I don’t see the hordes reading your article, Jonathan, but I’m sure your essay was read by some Wikipedia editors.  It was high on flavor and low on substance.  There was little take away in terms of how to improve.  The only purpose I gleaned from the self-aggrandizing piece was to say Wikipedia sucks and to deride disparate amateurs for not meeting your own lofty standards.  Mazel tov.

9 Comments + Add Comment

  • Dave, nice response to Lethem’s rant. In his piece, Lethem comes across as a peevish snob that must not be accustomed to reading the writing of, well, layman (non-professional) writers, which provide Wikepedia’s beautiful backbone. For some pieces, substance and structure is needed over style, and not only can style obfuscate and also alienate your readership, but, as you point out, it can color through perspective and agenda. Every writing needs a voice, and Wikipedia wisely models the style of its entries after functional publications. A wise move, I suppose, but Wikipedia could not be successful any other way. Have Lethem pore over the simple functionality of a white paper, a legal brief, or an inter-office memo–examples that are successful precisely because of their “deflavoring”–as I’m not sure his education or work experience has exposed him to those sorts of pieces that flow within defined riverbeds. As a former editor of law and IR journals, I can say that any non-fictional publication who tacked “vibrant chaos” or “mistakes with flavor and passion” as their stylistic target could not be taken seriously and would not remain in publication for much longer.

    My knowledge with Lethem’s writing is limited, as I haven’t read more than perhaps two of his novels, but I dare say that it’s odd that a writer with such a particularly pointed style would make these criticisms. Any robust or free-form style imposed on Wikipedia on a macro level, describing the intricacies of cyanobacteria or the Cachetti method or import substitution industrialization or anal fissure or Pope Gregory XI, would be so awkward and self-defeating so as to border on ruination.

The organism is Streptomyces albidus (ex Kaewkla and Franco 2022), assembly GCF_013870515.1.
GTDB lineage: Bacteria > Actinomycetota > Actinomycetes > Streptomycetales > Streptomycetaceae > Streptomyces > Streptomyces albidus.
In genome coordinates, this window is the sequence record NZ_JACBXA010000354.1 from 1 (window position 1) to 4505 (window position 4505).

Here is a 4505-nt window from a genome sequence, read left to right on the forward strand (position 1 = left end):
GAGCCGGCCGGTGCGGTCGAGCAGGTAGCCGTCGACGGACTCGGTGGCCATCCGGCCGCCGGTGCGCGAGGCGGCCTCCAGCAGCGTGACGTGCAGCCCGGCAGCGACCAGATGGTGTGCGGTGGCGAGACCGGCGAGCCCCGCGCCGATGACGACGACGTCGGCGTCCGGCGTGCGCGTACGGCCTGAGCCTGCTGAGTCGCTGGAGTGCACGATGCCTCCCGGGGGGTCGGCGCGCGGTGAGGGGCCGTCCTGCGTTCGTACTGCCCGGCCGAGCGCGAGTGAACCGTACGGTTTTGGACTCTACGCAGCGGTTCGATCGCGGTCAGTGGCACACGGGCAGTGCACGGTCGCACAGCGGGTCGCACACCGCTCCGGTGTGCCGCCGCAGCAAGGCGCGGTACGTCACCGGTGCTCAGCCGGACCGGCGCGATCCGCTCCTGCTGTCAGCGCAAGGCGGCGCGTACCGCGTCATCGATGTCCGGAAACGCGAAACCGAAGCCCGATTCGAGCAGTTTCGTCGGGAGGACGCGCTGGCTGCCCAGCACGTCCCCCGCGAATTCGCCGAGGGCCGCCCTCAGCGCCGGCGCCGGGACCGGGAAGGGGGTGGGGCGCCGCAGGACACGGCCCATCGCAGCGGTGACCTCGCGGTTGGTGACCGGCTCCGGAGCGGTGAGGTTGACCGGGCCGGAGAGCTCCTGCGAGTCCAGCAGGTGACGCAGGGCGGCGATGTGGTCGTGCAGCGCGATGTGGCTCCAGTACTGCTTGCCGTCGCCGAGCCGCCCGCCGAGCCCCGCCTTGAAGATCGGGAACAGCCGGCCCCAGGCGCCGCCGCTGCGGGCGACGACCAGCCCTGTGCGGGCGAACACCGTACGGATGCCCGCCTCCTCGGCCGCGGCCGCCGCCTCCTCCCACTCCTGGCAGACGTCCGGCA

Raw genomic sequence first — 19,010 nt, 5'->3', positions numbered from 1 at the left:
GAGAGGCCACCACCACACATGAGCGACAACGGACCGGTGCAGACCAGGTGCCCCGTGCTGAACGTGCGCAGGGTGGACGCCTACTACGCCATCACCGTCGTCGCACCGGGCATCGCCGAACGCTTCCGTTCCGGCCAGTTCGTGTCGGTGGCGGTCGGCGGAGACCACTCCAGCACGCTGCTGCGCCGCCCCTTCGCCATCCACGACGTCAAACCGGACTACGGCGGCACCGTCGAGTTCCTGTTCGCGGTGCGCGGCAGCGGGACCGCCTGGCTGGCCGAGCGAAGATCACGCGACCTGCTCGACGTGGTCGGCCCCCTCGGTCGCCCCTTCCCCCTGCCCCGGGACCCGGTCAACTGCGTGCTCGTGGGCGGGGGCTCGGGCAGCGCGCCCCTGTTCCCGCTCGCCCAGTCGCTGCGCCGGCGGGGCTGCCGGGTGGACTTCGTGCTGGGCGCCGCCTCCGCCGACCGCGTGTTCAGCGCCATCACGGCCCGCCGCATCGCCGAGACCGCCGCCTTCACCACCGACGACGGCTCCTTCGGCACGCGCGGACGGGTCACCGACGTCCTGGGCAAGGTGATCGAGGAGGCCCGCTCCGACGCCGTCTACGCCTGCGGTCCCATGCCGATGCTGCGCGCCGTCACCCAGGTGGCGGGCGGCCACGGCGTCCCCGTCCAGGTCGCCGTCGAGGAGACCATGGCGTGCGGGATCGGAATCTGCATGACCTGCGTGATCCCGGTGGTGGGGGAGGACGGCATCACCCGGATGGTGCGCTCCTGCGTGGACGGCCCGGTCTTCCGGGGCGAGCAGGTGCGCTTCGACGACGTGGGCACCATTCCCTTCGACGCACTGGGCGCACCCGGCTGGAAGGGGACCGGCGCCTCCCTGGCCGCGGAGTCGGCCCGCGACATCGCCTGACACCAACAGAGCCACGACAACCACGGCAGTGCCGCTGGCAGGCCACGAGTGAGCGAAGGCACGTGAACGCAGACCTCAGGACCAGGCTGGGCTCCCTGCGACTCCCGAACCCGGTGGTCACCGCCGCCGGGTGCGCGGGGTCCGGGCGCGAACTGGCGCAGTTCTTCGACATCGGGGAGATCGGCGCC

• Hi Archie, thanks for the comment. His criticism almost read like it came from his own personal (bad) experience. I felt like there was something he wasn’t telling me because you’re right, most people are take-it-or-leave-it and just know they can’t rely on it.

      Do you think he came across as a peevish snob because he wrote an insufferable phrase like ‘the infinite regress of tinkering-unto-mediocrity’?

      I had issues with the bland functional publication aspect to Wikipedia when I first started, particularly with photography. I wanted to do moody angles and edgy shadows, but every photo I put up like that was taken down as not useful for the purpose and somewhat POV. I remember an argument about whether this shot was too artsy and unencyclopedic for the Sequin article. I started to take very basic, candid pictures to limit my perspective, which I found to be an amazing opportunity to extensively practice photography at its most stripped-down core.

      • Thanks for the opportunity to comment! Yes, I’d tend to agree that he had some bad experience along the way. He probably tried to edit some entries and was simply shocked (shocked!) to find that some dolt wikipedia editor (that philistine!) dismantled his towering prose–to something intelligible or more in the wikipedia style. Silly writer with his tender ego.